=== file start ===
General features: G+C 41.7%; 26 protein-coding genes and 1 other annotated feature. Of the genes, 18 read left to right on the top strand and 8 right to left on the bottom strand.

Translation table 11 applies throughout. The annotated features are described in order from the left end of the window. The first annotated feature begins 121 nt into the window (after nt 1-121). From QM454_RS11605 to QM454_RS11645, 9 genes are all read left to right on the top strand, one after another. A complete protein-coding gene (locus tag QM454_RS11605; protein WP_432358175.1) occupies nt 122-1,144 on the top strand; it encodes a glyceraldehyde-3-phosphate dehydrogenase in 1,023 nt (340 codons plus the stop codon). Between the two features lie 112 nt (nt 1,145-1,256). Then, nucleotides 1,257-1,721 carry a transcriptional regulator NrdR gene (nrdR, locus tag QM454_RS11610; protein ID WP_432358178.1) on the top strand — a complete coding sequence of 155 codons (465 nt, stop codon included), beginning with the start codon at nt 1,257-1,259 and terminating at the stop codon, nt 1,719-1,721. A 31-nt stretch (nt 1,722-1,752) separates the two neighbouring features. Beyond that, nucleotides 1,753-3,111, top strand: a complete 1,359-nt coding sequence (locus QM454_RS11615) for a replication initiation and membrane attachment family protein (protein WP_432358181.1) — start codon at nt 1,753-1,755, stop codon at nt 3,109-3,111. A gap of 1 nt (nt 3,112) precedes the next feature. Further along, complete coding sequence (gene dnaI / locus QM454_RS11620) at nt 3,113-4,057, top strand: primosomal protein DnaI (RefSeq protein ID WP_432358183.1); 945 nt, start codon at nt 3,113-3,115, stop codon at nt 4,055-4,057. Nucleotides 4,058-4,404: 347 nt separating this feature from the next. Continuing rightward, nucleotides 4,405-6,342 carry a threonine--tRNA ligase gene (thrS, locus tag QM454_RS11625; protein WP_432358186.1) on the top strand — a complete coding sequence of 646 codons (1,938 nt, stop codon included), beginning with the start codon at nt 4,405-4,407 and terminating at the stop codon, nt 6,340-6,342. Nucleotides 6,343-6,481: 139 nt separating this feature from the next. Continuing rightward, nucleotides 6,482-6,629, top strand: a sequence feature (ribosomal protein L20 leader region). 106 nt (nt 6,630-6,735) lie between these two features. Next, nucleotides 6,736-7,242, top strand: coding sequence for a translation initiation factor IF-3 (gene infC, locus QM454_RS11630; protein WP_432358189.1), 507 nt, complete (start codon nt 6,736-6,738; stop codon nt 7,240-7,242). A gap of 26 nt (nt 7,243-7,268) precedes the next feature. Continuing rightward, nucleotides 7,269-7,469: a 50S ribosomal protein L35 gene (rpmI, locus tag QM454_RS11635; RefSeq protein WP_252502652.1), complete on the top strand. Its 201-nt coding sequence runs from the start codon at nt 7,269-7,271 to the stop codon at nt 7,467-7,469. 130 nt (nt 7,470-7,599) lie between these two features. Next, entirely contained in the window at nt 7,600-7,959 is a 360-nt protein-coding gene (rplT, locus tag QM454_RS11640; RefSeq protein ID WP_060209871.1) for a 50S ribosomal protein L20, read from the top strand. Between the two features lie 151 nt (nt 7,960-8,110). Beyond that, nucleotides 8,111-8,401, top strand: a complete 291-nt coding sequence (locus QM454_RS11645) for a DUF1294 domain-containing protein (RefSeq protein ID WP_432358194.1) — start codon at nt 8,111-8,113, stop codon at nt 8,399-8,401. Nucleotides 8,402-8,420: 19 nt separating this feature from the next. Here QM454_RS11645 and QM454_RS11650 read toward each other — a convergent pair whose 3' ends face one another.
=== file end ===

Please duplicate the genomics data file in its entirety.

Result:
General features: G+C 41.7%; 26 protein-coding genes and 1 other annotated feature. Of the genes, 18 read left to right on the top strand and 8 right to left on the bottom strand.

Translation table 11 applies throughout. The annotated features are described in order from the left end of the window. The first annotated feature begins 121 nt into the window (after nt 1-121). From QM454_RS11605 to QM454_RS11645, 9 genes are all read left to right on the top strand, one after another. A complete protein-coding gene (locus tag QM454_RS11605; protein WP_432358175.1) occupies nt 122-1,144 on the top strand; it encodes a glyceraldehyde-3-phosphate dehydrogenase in 1,023 nt (340 codons plus the stop codon). Between the two features lie 112 nt (nt 1,145-1,256). Then, nucleotides 1,257-1,721 carry a transcriptional regulator NrdR gene (nrdR, locus tag QM454_RS11610; protein ID WP_432358178.1) on the top strand — a complete coding sequence of 155 codons (465 nt, stop codon included), beginning with the start codon at nt 1,257-1,259 and terminating at the stop codon, nt 1,719-1,721. A 31-nt stretch (nt 1,722-1,752) separates the two neighbouring features. Beyond that, nucleotides 1,753-3,111, top strand: a complete 1,359-nt coding sequence (locus QM454_RS11615) for a replication initiation and membrane attachment family protein (protein WP_432358181.1) — start codon at nt 1,753-1,755, stop codon at nt 3,109-3,111. A gap of 1 nt (nt 3,112) precedes the next feature. Further along, complete coding sequence (gene dnaI / locus QM454_RS11620) at nt 3,113-4,057, top strand: primosomal protein DnaI (RefSeq protein ID WP_432358183.1); 945 nt, start codon at nt 3,113-3,115, stop codon at nt 4,055-4,057. Nucleotides 4,058-4,404: 347 nt separating this feature from the next. Continuing rightward, nucleotides 4,405-6,342 carry a threonine--tRNA ligase gene (thrS, locus tag QM454_RS11625; protein WP_432358186.1) on the top strand — a complete coding sequence of 646 codons (1,938 nt, stop codon included), beginning with the start codon at nt 4,405-4,407 and terminating at the stop codon, nt 6,340-6,342. Nucleotides 6,343-6,481: 139 nt separating this feature from the next. Continuing rightward, nucleotides 6,482-6,629, top strand: a sequence feature (ribosomal protein L20 leader region). 106 nt (nt 6,630-6,735) lie between these two features. Next, nucleotides 6,736-7,242, top strand: coding sequence for a translation initiation factor IF-3 (gene infC, locus QM454_RS11630; protein WP_432358189.1), 507 nt, complete (start codon nt 6,736-6,738; stop codon nt 7,240-7,242). A gap of 26 nt (nt 7,243-7,268) precedes the next feature. Continuing rightward, nucleotides 7,269-7,469: a 50S ribosomal protein L35 gene (rpmI, locus tag QM454_RS11635; RefSeq protein WP_252502652.1), complete on the top strand. Its 201-nt coding sequence runs from the start codon at nt 7,269-7,271 to the stop codon at nt 7,467-7,469. 130 nt (nt 7,470-7,599) lie between these two features. Next, entirely contained in the window at nt 7,600-7,959 is a 360-nt protein-coding gene (rplT, locus tag QM454_RS11640; RefSeq protein ID WP_060209871.1) for a 50S ribosomal protein L20, read from the top strand. Between the two features lie 151 nt (nt 7,960-8,110). Beyond that, nucleotides 8,111-8,401, top strand: a complete 291-nt coding sequence (locus QM454_RS11645) for a DUF1294 domain-containing protein (RefSeq protein ID WP_432358194.1) — start codon at nt 8,111-8,113, stop codon at nt 8,399-8,401. Nucleotides 8,402-8,420: 19 nt separating this feature from the next. Here QM454_RS11645 and QM454_RS11650 read toward each other — a convergent pair whose 3' ends face one another.